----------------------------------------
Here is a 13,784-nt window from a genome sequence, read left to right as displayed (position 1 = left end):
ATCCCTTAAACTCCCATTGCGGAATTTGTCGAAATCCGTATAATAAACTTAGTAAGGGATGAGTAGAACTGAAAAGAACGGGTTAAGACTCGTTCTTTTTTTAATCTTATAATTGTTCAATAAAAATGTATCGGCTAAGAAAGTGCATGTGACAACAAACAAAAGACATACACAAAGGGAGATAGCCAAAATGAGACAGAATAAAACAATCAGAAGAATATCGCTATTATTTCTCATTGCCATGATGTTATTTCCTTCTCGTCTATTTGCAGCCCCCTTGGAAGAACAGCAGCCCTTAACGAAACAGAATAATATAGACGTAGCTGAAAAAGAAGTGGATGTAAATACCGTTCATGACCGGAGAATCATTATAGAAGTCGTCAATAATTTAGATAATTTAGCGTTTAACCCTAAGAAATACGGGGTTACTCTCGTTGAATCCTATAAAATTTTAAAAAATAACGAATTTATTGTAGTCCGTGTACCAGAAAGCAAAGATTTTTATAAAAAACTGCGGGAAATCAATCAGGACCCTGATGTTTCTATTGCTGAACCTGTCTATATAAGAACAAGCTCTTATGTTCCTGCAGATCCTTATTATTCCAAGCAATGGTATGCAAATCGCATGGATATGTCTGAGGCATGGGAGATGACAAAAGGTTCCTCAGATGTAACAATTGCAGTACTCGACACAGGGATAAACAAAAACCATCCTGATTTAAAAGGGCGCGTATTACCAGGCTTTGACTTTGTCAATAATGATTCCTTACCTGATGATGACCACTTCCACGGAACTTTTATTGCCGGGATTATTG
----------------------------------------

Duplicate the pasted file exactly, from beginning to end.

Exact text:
Here is a 13,784-nt window from a genome sequence, read left to right as displayed (position 1 = left end):
ATCCCTTAAACTCCCATTGCGGAATTTGTCGAAATCCGTATAATAAACTTAGTAAGGGATGAGTAGAACTGAAAAGAACGGGTTAAGACTCGTTCTTTTTTTAATCTTATAATTGTTCAATAAAAATGTATCGGCTAAGAAAGTGCATGTGACAACAAACAAAAGACATACACAAAGGGAGATAGCCAAAATGAGACAGAATAAAACAATCAGAAGAATATCGCTATTATTTCTCATTGCCATGATGTTATTTCCTTCTCGTCTATTTGCAGCCCCCTTGGAAGAACAGCAGCCCTTAACGAAACAGAATAATATAGACGTAGCTGAAAAAGAAGTGGATGTAAATACCGTTCATGACCGGAGAATCATTATAGAAGTCGTCAATAATTTAGATAATTTAGCGTTTAACCCTAAGAAATACGGGGTTACTCTCGTTGAATCCTATAAAATTTTAAAAAATAACGAATTTATTGTAGTCCGTGTACCAGAAAGCAAAGATTTTTATAAAAAACTGCGGGAAATCAATCAGGACCCTGATGTTTCTATTGCTGAACCTGTCTATATAAGAACAAGCTCTTATGTTCCTGCAGATCCTTATTATTCCAAGCAATGGTATGCAAATCGCATGGATATGTCTGAGGCATGGGAGATGACAAAAGGTTCCTCAGATGTAACAATTGCAGTACTCGACACAGGGATAAACAAAAACCATCCTGATTTAAAAGGGCGCGTATTACCAGGCTTTGACTTTGTCAATAATGATTCCTTACCTGATGATGACCACTTCCACGGAACTTTTATTGCCGGGATTATTG